So I may have missed #GivingTuesday with this blog, but in the spirit of the season I wanted to take a few minutes to reflect on some of the amazing non-profits which I have had the opportunity to be involved with this past year. Any or all of them would be worthy recipients of a seasonal donation, should you be so inclined. Alternatively, choose a group that YOU believe in and support, close to your own home. Donations don’t have to be monetary (though I am sure that is always appreciated)…donations of goods and services often also fill a need. And so many non-profits rely upon the dedication and commitment of good volunteers. Really, there is just no excuse to not get behind a cause that is important to you!
Earlier this year, I wrote a piece for UnTacked magazine about Detroit Horse Power, a 501(c)3 nonprofit founded by David Silver. DHP’s mission seeks to use horses to provide opportunities for Detroit’s underserved youth, and in the long term, to establish an equestrian center within city limits which will provide the residents with a center for community events and equestrian services. The story of the path which led David to the creation of DHP was really inspirational to me; I have so much admiration for people who identify a problem, see a solution, and then actively set themselves on the path to put the plan into action, despite some seemingly insurmountable hurdles. You can read more about Detroit Horse Power here or visit their website at www.detroithorsepower.org.
The United States Pony Club is still a group near and dear to my heart. USPC states as its mission that it “develops character, leadership, confidence and a sense of community in youth through a program that teaches the care of horses and ponies, riding and mounted sports.” USPC is represented by its graduates in many walks of life, from the upper levels of equestrian sport, to related fields such as veterinary medicine, to leadership roles in various equestrian organizations. Perhaps as significantly, USPC graduates cite their experience as Pony Clubbers as being influential in contributing to their success in other, non-equestrian, ventures. Visit www.ponyclub.org to learn more.
The Equine Land Conservation Resource (www.elcr.org) is one of the most organized and effective advocacy groups supporting the cause of equestrian land preservation. Since 2007, the organization has assisted in protecting more than 200,000 acres of land and more than 1,200 miles of trails. They maintain an online resource library, with free information on topics such as conservation tools for horse lands, best management practices, and more. The ELCR keeps tabs on local threats to equestrian access across the country, and helps to provide solid facts and figures to present to key stakeholders. Through their partnership with My Horse University, the ELCR provides free webinars on topics such as manure management, developing a private trail system, and more. As a community, we MUST be attentive to the long term management of public and private lands which allow equestrian use. We can all list places where we used to ride; once equestrians have lost access, it almost never returns.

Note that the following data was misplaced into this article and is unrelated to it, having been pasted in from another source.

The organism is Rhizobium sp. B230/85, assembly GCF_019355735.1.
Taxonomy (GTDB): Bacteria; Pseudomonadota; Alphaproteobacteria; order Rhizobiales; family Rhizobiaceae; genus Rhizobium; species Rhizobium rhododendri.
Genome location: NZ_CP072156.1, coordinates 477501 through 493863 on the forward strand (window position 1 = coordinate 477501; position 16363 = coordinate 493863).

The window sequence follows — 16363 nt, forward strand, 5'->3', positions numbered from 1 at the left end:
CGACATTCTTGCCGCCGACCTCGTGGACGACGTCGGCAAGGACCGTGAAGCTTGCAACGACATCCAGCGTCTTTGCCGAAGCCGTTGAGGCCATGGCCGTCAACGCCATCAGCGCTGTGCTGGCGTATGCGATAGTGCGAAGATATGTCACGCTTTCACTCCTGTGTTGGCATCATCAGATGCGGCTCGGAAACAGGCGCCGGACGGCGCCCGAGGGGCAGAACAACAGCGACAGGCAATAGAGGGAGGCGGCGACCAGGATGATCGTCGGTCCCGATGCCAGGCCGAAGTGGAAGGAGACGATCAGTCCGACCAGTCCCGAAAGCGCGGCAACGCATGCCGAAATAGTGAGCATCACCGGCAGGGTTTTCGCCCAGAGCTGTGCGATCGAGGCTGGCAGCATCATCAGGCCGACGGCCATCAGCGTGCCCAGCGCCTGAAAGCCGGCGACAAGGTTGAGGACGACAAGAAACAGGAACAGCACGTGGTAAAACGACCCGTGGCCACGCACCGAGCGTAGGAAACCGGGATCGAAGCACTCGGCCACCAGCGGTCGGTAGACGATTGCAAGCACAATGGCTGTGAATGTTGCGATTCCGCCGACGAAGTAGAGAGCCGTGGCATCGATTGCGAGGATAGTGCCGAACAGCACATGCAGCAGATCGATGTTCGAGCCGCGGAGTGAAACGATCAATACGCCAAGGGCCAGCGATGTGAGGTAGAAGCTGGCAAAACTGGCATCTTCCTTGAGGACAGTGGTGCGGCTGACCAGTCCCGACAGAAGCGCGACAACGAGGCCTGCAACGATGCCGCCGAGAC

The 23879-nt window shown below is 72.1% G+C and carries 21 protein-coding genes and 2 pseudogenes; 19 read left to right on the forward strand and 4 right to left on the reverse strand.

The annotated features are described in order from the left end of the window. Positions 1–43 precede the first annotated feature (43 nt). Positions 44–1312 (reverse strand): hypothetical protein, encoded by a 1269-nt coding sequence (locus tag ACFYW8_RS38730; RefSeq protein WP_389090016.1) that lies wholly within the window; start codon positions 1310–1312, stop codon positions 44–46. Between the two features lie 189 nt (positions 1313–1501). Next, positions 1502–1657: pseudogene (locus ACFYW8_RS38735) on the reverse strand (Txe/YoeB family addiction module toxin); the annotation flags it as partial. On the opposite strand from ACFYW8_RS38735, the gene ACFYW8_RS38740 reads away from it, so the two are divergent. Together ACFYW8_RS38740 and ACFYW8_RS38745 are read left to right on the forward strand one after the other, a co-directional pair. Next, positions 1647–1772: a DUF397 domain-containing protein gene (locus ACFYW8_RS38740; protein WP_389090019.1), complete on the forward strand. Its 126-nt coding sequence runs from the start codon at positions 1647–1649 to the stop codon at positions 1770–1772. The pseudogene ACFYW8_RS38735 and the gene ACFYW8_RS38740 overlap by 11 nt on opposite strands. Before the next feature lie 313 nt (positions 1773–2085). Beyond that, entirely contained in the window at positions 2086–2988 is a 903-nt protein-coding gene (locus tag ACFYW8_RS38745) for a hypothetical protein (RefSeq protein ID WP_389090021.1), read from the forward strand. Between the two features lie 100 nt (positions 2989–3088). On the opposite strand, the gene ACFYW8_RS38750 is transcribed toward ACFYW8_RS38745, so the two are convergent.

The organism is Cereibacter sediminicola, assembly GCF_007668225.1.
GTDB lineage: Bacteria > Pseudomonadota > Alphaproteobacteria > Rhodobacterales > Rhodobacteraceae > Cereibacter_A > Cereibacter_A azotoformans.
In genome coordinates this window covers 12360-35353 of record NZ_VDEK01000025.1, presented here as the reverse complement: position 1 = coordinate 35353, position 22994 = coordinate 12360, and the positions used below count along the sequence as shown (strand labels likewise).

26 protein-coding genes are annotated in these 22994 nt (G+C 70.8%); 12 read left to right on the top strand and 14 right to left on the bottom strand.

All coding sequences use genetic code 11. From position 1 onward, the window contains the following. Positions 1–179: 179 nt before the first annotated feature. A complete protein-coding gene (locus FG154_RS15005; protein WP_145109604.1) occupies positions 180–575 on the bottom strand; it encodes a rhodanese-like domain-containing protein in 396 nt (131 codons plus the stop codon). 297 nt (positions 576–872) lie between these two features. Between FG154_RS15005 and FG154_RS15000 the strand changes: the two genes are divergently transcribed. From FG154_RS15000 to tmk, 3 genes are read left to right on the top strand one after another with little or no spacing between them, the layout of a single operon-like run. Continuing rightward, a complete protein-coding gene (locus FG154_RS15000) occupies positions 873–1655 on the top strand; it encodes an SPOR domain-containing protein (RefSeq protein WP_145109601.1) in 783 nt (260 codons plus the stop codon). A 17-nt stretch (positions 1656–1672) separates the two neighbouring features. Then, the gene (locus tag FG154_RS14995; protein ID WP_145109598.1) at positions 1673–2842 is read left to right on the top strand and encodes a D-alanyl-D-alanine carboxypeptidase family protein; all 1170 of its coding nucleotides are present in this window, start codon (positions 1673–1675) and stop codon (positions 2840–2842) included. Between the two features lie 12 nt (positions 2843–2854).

Just recently, I had the chance to write a Charity Spotlight on the Standardbred Retirement Foundation for an upcoming issue of UnTacked. This group was founded in 1989 by two women closely affiliated with the Standardbred racing industry, and since its inception they have helped to place over one hundred horses per year. As with many racehorses, some animals are left with injuries and other limitations which make them unsuitable as riding horses; the SRF will retain ownership of these animals and provides them with care for the rest of their lives. The organization remains involved with all of the horses which it places, requiring twice yearly follow ups on the animal’s health and well-being, signed by the owner’s veterinarian. In addition to saving literally thousands of horses in its twenty six year existence, the SRF has assisted with programs for at-risk youth, exposing them to the sweet, gentle personalities of the Standardbred horse. Executive director Judith Bokman commented in her interview with me that their limiting factor, always, is funding. With more funding, they could take in more horses and expand their youth programming. To learn more, visit www.adoptahorse.org.
Finally, an introduction to All Better Pets, a Manchester, NH, based nonprofit with the mission of providing care to abandoned and homeless pets. This organization is affiliated with the Center for Advanced Veterinary Care, a small animal emergency and referral hospital. Many of the animals which come to the clinic are in need of medical attention for treatable conditions; without intervention, however, euthanasia would be the only option. Since 2010, the organization has helped over 200 animals get well and find new homes, and has provided assistance to hundreds of others through affiliations with other groups. I am a little partial to All Better Pets because my cat, Nieva (nee Willow) is an alum. She is pretty much perfect. Visit www.allbetterpets.org to learn more.
These are just five worthy organizations for your consideration this holiday season. Please comment with information about YOUR non-profit organization of choice. Even small donations add up, and in this season of giving please do not forget to consider the importance of supporting the efforts of these grassroots groups.